We hear it all the time – new startups competing with traditional businesses, if not replacing existing industries and categories altogether. Disruptive technologies like cloud computing and enterprise mobility have lowered the barrier to entry, if not totally eliminated it. Aspiring entrepreneurs need not worry about leasing an office space, hiring employees and investing in capital equipment. Those days are long gone. Now, it takes portable computing power (e.g. laptop), broadband access and a disruptive idea to launch a business. In short, socio-economic, technological advancements and market forces have brought forth a record-breaking increase in the number of startups globally, according to Forbes magazine.

Given the current state of startups and their incessant threat to incumbent businesses, what are business leaders to do? Even ignoring the threat of digital startups, business products and services are getting commoditized. It’s getting harder and harder to compete on price and features alone. Globalization and excesses in the supply chain have contributed to this problem of “sea of sameness.” Brands are becoming ubiquitous. Consumers have acquired a voice. They demand to be engaged in every media channel and at any time. More importantly, customers can now choose how they interact with brands. The balance of the buyer-seller dynamics have changed in favor of the consumers.

In the past, a regimented focus on competition have created growth models and have provided businesses stability in their respective markets. Given the chaos and complexity of today’s business, it is no longer enough to outwit the competition. In fact, additional investment in branding, pricing strategies and product feature set may not be yield a sustainable growth model. Rather, in this day and age of hyper change and disruption, business leaders must focus more on creation as opposed to competition.

One of my favorite athletes, Michael Jordan, the basketball player, is the epitome of creation. At the height of his career, he was not competing with anybody. Other players may have competed with him. But Michael never did. His performance was in the level of pure flow. He made plays and delivered basketball moves with grace and power. Wayne Gretsky, the hockey Hall of Famer, was another. Instead of competing with fellow players, he played his game differently. Whereas other hockey players would skate towards the puck, he always skated to where he thought the puck was going to be. He was at least a couple of steps ahead of the game.

Apple has always been a creator and innovator. Steve Jobs never really did care much about the competition. In fact, when designing products, he didn’t think much about what customers wanted now. He’s always set his goals on products that he thought customers would want. Before the iPod, there did not exist a service platform where consumers could be convinced to listen to music in a legitimate fashion (remember Napster?). Before the iPhone, consumers had no access to a device where they could listen to music, surf the Internet and make a phone call. Steve Jobs also didn’t care about cannibalizing his own business. The iPhone competed directly with the iPod and then the iTouch in regards to providing music services.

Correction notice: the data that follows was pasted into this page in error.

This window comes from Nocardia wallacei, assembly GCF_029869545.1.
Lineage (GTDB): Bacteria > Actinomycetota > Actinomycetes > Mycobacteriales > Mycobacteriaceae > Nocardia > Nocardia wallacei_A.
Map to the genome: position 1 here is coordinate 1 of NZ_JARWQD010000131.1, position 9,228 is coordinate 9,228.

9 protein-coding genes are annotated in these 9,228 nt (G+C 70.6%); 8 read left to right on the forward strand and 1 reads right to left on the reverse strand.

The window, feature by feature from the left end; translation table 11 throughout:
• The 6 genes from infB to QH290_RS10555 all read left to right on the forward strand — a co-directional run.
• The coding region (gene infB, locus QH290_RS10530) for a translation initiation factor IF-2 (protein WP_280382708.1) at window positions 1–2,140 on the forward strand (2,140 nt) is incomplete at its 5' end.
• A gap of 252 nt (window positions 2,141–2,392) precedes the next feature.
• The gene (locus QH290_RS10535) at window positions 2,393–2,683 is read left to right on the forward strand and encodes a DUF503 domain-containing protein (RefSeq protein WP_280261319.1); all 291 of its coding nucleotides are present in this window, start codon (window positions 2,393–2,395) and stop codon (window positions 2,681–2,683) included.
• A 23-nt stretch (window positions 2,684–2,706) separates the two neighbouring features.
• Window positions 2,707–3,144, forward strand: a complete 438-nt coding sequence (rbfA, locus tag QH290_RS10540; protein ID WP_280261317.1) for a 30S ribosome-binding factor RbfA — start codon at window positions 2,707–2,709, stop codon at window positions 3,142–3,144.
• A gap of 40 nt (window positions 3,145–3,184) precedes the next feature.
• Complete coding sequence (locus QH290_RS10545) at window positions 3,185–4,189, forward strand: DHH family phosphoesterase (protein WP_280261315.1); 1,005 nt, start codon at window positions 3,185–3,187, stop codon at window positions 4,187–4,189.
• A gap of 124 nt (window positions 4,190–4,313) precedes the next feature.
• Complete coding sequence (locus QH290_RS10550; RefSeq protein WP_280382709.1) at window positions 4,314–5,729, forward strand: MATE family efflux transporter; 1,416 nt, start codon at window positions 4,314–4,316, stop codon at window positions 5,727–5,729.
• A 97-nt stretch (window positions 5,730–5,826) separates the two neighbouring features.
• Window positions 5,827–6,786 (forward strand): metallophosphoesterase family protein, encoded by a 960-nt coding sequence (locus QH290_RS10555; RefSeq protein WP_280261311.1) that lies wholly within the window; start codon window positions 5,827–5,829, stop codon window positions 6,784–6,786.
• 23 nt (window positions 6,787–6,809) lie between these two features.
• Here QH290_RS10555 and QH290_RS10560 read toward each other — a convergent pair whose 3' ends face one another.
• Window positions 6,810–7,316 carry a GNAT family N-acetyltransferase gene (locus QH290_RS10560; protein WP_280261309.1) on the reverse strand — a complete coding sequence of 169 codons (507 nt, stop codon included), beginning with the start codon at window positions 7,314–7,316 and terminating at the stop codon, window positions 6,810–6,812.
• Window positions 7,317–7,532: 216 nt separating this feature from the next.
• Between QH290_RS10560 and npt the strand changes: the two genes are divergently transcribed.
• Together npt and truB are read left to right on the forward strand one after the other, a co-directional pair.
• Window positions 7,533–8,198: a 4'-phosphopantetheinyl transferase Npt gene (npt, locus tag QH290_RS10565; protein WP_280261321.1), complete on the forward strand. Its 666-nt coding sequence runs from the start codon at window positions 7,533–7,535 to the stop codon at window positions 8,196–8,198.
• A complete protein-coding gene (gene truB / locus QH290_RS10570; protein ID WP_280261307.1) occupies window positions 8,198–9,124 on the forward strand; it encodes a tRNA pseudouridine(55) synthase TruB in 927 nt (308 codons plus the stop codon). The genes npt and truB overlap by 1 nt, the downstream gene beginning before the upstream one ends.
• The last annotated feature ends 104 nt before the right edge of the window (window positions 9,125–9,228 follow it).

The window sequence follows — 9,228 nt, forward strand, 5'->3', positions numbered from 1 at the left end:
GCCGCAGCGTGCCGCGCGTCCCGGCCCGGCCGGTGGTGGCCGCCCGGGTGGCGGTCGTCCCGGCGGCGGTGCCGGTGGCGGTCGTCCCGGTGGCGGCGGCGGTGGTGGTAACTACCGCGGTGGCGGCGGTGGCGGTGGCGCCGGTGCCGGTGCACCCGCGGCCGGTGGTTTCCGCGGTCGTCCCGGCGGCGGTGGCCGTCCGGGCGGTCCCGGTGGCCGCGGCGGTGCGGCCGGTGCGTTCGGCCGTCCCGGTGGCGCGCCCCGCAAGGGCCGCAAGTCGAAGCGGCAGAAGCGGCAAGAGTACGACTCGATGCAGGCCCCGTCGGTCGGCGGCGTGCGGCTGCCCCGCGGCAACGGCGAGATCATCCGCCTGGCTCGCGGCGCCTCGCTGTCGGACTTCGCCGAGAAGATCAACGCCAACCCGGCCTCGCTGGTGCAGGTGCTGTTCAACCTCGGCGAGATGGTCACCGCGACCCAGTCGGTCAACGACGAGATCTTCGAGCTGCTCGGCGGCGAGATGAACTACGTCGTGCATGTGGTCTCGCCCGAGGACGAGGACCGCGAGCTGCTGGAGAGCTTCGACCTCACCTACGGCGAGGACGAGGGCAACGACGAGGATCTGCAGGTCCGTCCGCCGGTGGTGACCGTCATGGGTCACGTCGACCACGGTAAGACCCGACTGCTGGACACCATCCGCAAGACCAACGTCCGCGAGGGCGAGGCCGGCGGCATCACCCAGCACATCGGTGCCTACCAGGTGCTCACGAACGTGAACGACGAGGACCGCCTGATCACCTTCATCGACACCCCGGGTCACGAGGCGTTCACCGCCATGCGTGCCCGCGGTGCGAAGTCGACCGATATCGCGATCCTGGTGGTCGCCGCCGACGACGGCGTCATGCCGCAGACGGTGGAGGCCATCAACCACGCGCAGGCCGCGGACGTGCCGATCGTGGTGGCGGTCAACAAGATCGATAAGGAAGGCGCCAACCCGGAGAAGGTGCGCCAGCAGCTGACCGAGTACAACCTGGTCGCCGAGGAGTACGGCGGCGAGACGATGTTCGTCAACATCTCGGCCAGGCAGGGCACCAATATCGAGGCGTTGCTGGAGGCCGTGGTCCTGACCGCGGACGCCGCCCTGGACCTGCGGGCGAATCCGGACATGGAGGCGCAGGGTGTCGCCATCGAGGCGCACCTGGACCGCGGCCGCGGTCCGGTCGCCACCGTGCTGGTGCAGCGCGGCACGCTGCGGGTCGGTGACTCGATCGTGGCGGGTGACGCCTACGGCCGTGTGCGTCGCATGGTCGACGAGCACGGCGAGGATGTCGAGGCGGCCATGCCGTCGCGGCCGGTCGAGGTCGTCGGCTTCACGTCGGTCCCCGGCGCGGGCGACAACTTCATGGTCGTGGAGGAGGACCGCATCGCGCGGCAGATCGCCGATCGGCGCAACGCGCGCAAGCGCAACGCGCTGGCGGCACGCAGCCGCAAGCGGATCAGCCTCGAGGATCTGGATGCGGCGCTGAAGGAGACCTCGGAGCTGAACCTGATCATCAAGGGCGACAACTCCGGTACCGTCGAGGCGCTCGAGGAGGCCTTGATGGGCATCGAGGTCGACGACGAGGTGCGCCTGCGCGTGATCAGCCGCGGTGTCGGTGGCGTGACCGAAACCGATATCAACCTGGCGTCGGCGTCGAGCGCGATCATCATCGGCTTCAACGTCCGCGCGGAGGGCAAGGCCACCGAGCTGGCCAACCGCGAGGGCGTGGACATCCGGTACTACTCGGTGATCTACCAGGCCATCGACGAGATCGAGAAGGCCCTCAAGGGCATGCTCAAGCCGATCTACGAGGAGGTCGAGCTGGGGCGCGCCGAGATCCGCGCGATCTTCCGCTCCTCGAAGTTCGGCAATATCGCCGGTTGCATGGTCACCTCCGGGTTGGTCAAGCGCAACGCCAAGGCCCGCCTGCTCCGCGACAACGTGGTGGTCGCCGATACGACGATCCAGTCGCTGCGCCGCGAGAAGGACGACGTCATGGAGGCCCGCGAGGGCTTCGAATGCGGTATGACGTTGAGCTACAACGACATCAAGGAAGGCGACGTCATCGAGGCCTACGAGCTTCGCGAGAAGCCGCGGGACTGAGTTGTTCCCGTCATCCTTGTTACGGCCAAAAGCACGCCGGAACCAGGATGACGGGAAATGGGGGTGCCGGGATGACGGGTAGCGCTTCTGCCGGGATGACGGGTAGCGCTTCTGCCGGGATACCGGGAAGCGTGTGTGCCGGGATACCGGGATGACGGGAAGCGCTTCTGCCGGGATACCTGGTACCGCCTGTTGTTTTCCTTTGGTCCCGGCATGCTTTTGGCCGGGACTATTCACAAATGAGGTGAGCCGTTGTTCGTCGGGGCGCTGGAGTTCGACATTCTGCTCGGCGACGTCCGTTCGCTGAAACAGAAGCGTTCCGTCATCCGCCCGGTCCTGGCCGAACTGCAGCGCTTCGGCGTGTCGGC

Hence, the goal is to focus on the customer and address their aspirational needs as opposed to engaging in competition – making incremental changes in features and benefits.

Here are ways to create value:

Deliver on Your Brand Promise
Your brand’s equity is composed of two things – the brand promise and the brand delivery. Most branding initiatives focus on the promise. Unfortunately, many businesses fail to deliver on that promise. In short, there is a disconnect between the promise and the delivery. The lackluster delivery or lack of thereof weakens the brand. Customers flee and loyalty goes out of the window.

Deliver the Customer Experience
On a minimum, products and services have to be good. This is where commoditization occurs. But where business leaders can make a difference is by shaping the customer experience. It is imperative the businesses are aware of the customer’s buying journey. A seamless and consistent omnichannel experience goes a long way towards building brand equity.  Customer Experience (CX) is the new competitive advantage.

Deliver A Digital Business
Startups like Uber and Airbnb are successful because they’re pioneers in regard to addressing consumer pain points. Before Uber, we were at the mercy of traditional taxis and car services. In order to get a cab, we had to get out on the street and flag one. With car services, we never really know when they’re going to show up in spite of a specific pickup time request. These were present day pain points. Uber changed all that and delivered a service platform that was never heard of before. Uber leveraged disruptive technologies and designed a service platform without huge capital investments. Imagine – a car service company that does not own any cars!

These are exciting times for both traditional and startup businesses. The notion of engaging in business competition as a competitive advantage no longer holds true. The real strategic advantage these days is to delight the customers and anticipate their needs. A commitment to value creation, enables businesses to design sustainable growth platforms, define new business models and endear their brands with their customers.

Written by Ken Polotan